A group of approximately 40 students during Friday’s April Open House (AOH) events gathered on the Academic Quad to inform prospective students about what they perceive to be a misrepresented racial climate on campus.
The students mingled among accepted students and their parents for about an hour, most of them wearing white T-shirts reading either “Ask me about white privilege at Tufts” or “Ask me about being a student of color at Tufts.”
The students also distributed flyers listing details of their individual experience at Tufts, both as white students and students of color.
One of these students, senior Carolina Ramirez, said the group joined together through a common interest in improving the academic and social atmosphere for students of color at Tufts.
By appearing on the quad and initiating conversations with attendees, they aimed to both educate prospective students about a discrepancy between the experiences of white students and students of color on campus, as well as alert the administration to what Ramirez called the “desperate” need for an Africana studies department at Tufts.
“Initially, the biggest reason why we chose to go speak to prospective students [was] to just try … to give them a holistic image of Tufts,” Ramirez said.
Some of the students on the quad were part of a group of approximately seven students who conducted a similar effort during AOH events last year.
“When students come to April Open House, a lot of the times they get only positive things about Tufts … like, ‘Tufts is so great, it’s so diverse, they’re all active citizens,’ which in some sense is true, but they don’t get the other side of the story,” she added. “They don’t get the racial tensions that are going on on campus, the negativity that students of color face on a regular basis.”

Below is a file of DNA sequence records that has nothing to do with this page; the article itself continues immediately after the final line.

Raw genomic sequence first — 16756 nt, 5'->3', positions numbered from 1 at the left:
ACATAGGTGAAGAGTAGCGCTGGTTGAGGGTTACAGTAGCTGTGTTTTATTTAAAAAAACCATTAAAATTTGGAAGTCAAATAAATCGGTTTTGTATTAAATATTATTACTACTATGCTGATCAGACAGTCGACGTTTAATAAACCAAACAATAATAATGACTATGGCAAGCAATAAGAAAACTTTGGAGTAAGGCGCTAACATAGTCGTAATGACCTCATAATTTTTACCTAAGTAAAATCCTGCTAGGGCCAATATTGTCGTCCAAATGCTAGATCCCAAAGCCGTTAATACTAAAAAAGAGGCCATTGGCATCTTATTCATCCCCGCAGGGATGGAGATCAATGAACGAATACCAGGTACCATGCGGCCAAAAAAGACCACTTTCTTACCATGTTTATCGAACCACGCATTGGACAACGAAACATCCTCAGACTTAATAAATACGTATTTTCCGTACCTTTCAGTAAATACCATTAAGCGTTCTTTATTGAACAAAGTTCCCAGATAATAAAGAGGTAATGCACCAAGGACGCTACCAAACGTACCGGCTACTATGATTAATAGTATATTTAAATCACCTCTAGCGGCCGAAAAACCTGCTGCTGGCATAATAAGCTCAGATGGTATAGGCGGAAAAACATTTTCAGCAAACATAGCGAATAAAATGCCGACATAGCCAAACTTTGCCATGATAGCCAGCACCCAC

Beyond raising a discussion about the racial climate on campus, the creation of an Africana studies department remained key in the group’s minds.
“What we did on Friday would also show that we as students desperately need this Africana studies department. It would show our invested interest not just for students of color but for white students as well,” Ramirez said.
Dean of Undergraduate Admissions Lee Coffin said that while he has established himself as sympathetic to these concerns, he considered AOH an inappropriate venue by which to air them.
“I’m offended by it,” Coffin said. “I think what’s difficult for my role at the university is to understand how their issue intersects with the undergraduate admissions open house.”
“In the eight years that I’ve been dean, I’ve worked very hard to promote diversity, to hire a staff that embraces it in our admissions DNA, that works hard to get the aid resources to make diversity possible, to run programs like [AOH] where an element of it was our diversity acceptances,” he continued.
The group of students selected AOH specifically, Ramirez said, to raise racial awareness among potential incoming freshmen, in addition to current students and administrators.
“If we are able to reach out to students that are coming here, we can sort of plant seeds within them just to be more conscious, since we are a school that prides itself off of active citizenship,” Ramirez said.
Coffin said that such an effort may have hindered rather than furthered the students’ goals.
“I think sometimes when you’re feeling like you’re a marginalized member of the community, which is what I’m reading as this protest, you have to also practice what you preach,” he added. “I don’t feel like it was an act of good citizenship today, to insert themselves into this day as they did.”
Coffin added that the students’ approach did not allow for a comprehensive depiction of the racial climate at Tufts.